17. Lou: The second book of the Halfblood Chronicles, this one starts with a character that was BRIEFLY mentioned in the first book. The beginning starts kind of makes you go "Umwhere are Shana and Keman?" I didn't like that it started with a whole new set of characters, but again, you get used to it, and then the people we grew to love in the first book show up, along with the ones we grew to hate. What I enjoy about the first two of the series is that they don't really leave you hanging. Each coul [...]

  18. There's zero tension throughout the whole book. The lack of conflict is kind of stunning. I kept waiting for the plot to start. What made the first one fun was getting kind of childishly indignant at the patent unfairness the main character's mistreatment, but everyone is pretty much saccharine sweet and patently understanding throughout this one.That said, the dialogue was fun and mindless. A good bedtime story.

  19. Another compelling adventure, with more characters and twists in the over all plot. I felt this book so far was weaker of the two in terms of description, but most defiantly stronger in action and over all story. I love these books honestly for me I think I understand what is going on only to have been completely wrong, and surprised in a good way. The writing seems a bit more fluent then the first one as well. I am quiet anxious to finish the trilogy with Elvenborn.

  20. I didn't enjoy this book as much as its predecessor, Elvenbane. It jumped around between characters a bit too much, so it was harder to get involved in the characters' stories. The ending was especially disappointing - again, it was too rushed, and it ended on a cliffhanger!However, I did enjoy the sections with the Iron People, and getting a better view into the elves' world. It's worth a read if you liked the first book.

  21. Now I'll have to run down the third book in the series. The theme of male dominance vs. female equality is one that rings in the hearts of the great majority of females and even some males. For years I've had the misconception that Andre Norton was a male; I also made that mistake years ago in thinking Taylor Caldwell was also of the male gender. One day I'll learn not to make those assumptions without doing some checking!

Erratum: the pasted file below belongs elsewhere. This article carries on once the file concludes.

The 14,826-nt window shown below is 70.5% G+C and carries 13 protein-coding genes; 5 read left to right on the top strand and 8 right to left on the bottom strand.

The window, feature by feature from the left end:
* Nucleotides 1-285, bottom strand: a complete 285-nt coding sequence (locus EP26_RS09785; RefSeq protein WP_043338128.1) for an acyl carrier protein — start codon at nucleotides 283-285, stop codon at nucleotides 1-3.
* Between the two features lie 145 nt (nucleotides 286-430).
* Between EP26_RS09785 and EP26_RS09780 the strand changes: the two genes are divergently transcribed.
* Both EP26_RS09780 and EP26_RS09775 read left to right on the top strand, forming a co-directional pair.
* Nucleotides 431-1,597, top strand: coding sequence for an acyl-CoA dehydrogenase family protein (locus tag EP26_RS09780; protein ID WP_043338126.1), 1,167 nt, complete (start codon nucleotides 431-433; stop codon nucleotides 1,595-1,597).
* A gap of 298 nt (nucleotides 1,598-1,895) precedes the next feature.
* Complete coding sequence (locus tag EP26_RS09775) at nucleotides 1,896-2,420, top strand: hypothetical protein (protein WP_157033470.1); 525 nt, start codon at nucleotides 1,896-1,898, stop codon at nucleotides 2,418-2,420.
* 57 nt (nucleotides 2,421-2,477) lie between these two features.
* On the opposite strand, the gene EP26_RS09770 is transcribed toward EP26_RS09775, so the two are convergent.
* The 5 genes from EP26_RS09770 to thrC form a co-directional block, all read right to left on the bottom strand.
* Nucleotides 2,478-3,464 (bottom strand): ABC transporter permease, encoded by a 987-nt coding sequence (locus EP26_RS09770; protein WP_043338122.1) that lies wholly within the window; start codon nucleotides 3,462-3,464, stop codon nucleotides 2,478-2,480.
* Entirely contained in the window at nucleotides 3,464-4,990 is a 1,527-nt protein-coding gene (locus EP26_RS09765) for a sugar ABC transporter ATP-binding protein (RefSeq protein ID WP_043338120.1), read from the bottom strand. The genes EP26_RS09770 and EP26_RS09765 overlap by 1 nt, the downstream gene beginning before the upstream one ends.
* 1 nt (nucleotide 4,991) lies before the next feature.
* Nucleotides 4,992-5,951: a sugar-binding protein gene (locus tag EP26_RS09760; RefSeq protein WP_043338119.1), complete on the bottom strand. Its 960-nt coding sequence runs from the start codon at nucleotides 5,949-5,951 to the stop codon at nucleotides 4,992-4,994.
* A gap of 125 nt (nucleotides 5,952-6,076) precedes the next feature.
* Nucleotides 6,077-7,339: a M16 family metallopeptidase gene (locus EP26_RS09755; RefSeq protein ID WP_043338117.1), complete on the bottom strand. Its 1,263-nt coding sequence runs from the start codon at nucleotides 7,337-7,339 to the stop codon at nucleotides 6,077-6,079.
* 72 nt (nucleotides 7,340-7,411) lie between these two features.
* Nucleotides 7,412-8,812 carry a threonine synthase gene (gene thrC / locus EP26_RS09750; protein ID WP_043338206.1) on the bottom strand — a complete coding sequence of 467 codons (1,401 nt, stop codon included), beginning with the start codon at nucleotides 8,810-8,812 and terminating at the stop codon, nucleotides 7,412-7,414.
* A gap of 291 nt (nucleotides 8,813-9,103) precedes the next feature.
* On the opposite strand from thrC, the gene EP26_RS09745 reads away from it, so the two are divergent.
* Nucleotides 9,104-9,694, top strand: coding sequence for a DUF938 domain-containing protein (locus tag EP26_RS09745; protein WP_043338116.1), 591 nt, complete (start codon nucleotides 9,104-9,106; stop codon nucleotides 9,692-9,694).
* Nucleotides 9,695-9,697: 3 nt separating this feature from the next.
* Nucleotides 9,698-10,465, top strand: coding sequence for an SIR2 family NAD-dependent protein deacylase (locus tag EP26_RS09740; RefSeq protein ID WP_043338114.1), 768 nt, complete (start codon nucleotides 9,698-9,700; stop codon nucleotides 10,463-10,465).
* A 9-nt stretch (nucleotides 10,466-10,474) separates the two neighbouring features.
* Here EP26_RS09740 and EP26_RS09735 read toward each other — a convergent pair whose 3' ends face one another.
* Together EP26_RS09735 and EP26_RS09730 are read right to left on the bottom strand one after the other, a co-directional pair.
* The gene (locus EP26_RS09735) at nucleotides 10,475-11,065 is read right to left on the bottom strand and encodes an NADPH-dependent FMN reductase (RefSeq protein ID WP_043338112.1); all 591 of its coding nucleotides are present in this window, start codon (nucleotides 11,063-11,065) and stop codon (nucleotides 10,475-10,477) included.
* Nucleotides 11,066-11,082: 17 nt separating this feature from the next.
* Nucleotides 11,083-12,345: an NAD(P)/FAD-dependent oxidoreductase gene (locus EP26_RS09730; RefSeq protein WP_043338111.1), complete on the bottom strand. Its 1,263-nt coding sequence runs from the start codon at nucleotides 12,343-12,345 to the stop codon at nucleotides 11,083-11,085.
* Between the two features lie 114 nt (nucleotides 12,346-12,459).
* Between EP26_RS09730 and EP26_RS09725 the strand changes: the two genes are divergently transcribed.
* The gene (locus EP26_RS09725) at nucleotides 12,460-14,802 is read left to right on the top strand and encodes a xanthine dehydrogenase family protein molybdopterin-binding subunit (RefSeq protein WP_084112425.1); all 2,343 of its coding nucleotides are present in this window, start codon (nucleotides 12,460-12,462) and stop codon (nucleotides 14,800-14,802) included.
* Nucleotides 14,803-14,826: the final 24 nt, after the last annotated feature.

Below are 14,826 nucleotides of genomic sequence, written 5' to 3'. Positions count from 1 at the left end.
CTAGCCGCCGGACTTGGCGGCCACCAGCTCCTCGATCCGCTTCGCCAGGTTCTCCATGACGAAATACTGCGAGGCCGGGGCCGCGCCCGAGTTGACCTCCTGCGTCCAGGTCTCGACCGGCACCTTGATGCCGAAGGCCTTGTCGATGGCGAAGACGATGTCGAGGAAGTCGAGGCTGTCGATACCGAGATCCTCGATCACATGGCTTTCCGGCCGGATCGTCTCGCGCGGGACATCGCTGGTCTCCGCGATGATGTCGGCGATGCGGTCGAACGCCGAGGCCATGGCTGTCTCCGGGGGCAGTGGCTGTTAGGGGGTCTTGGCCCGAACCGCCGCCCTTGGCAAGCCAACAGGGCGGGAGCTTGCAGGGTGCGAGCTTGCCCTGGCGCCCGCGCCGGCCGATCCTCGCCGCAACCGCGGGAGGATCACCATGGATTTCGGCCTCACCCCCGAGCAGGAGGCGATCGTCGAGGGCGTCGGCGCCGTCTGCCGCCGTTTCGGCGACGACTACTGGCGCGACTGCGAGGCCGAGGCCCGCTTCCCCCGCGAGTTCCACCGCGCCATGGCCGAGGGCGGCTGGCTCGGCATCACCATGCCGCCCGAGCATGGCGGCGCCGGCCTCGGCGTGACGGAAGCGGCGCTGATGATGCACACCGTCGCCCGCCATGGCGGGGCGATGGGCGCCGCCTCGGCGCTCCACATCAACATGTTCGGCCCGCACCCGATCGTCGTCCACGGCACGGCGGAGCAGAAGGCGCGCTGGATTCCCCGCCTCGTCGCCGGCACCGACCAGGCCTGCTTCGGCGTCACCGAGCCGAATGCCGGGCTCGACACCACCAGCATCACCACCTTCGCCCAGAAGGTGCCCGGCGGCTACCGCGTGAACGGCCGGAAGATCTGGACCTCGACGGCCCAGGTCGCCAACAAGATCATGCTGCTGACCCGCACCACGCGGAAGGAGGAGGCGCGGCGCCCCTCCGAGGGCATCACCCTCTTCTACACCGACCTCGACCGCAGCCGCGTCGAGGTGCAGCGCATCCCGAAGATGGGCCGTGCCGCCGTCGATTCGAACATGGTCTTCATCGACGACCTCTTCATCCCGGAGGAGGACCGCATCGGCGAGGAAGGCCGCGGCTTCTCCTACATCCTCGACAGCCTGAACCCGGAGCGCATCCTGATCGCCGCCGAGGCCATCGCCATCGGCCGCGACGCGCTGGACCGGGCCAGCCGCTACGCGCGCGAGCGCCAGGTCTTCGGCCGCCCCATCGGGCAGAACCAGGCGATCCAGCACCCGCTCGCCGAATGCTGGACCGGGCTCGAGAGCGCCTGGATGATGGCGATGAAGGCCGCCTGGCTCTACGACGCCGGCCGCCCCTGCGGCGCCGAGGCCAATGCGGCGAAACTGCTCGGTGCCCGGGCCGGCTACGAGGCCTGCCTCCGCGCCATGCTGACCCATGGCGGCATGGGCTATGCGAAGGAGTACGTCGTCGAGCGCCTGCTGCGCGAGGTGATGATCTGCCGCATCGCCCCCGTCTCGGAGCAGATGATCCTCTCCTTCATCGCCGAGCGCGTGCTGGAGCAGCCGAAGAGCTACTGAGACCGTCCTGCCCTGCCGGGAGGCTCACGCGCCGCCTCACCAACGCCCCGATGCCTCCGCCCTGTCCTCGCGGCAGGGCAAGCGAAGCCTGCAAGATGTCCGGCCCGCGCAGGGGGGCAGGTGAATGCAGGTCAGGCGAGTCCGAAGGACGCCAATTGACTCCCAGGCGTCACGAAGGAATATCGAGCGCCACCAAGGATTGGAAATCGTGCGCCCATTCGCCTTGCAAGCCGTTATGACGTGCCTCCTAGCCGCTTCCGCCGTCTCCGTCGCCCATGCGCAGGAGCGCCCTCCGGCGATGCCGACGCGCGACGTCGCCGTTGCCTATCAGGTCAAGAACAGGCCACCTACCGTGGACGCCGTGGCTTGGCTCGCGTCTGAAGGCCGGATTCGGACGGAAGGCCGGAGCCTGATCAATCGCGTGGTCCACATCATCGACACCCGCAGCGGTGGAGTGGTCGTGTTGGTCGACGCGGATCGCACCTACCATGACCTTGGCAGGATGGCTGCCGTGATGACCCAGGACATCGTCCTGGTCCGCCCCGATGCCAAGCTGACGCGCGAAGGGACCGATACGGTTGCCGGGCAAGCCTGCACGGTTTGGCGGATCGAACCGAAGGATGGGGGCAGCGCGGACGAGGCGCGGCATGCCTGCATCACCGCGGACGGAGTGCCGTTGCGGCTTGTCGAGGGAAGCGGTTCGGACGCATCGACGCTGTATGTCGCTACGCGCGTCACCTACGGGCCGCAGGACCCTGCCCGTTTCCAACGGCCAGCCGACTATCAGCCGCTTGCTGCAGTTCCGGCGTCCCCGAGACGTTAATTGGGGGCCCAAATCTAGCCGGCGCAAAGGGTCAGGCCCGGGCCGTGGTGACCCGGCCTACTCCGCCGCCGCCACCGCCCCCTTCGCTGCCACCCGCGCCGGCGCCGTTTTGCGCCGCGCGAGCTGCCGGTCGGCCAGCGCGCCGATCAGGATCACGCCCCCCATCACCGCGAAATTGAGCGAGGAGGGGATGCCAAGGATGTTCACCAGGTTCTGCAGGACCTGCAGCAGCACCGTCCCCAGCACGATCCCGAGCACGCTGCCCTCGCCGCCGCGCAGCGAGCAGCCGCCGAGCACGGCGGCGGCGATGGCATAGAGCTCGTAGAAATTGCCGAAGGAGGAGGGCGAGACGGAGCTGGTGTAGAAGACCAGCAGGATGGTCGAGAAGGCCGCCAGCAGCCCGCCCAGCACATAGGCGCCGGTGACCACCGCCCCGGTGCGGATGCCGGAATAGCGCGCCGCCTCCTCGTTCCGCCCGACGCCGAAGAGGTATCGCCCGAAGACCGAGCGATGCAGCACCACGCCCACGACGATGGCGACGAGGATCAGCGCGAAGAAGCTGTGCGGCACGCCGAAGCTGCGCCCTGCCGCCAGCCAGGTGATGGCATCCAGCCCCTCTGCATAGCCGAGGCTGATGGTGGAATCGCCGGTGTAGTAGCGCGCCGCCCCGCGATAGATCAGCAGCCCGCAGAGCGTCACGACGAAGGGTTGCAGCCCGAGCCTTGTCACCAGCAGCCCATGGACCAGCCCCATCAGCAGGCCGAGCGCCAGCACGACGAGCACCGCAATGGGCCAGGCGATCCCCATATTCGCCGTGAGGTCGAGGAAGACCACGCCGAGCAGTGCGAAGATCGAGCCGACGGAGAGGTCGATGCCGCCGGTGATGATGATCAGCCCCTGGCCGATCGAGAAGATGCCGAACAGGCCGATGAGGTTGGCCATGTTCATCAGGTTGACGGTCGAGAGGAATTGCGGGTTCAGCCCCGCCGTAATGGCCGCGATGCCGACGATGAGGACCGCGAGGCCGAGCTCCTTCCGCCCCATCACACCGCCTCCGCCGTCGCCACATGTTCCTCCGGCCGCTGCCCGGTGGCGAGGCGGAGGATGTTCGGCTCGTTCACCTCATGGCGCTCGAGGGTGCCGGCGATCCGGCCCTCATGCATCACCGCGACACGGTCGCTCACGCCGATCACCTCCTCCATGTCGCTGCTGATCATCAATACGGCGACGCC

22. I thought this book was better than the first book. The plot line was much better though there are still problems with the showing versus telling. I liked the two new characters the Elven girl Rena and her brother Lorryn. They brought a new and exciting dynamic to the story world. I was still dissapointed in the ending, but there is another book still so maybe it will wrap up in that one.

  23. Entertaining book . The plot is fairly simple of good against evil. Some characters are very flat, either being a great being or an evil one with none of the nuances I usually enjoy in characters with mixed emotions. There wasn't an evil character that had "redeeming" qualities or a "good: character that did things that were bordering on "evil".

  24. My first [modern] fantasy book ever! :D I bought it for the dragons on the cover. Looking at it through the eyes of someone who has read hundreds of other fantasies since, on the quality scale, it's a very ordinary story and it ended with a frustrating cliffhanger (frustrating then as I had no means of securing the next book). But I'm giving it three stars for sentimental reasons.

  25. I consider this book and series (Halfblood Chronicles) my guilty pleasure. I original read this on my trips during ski club in H.S. Purely a fantasy book, I enjoy their take on the standard wizards, elves, and dragons. i.e. elves have enslaved the human race and are generally nasty bastards while dragons are shape shifters.

  26. This was a fantastic sequel to the first book. I couldn't put it down. It did not initially start off where I would have liked, since it introduced new characters but overall once I got into the book (the first chapter) I couldn't stop. It just made the story plot even better and you felt even more for the characters and even really got into the new characters. This was a great sequel

  27. Thinking about this book after reading her Alta series, this one falls short. It's the same type of storyline, but with a Pern type twist that didn't quite do it for me. I remember being kind of bored with this series when I compared it to M. Lackey's other work. Maybe the author collaboration just wasn't working for me?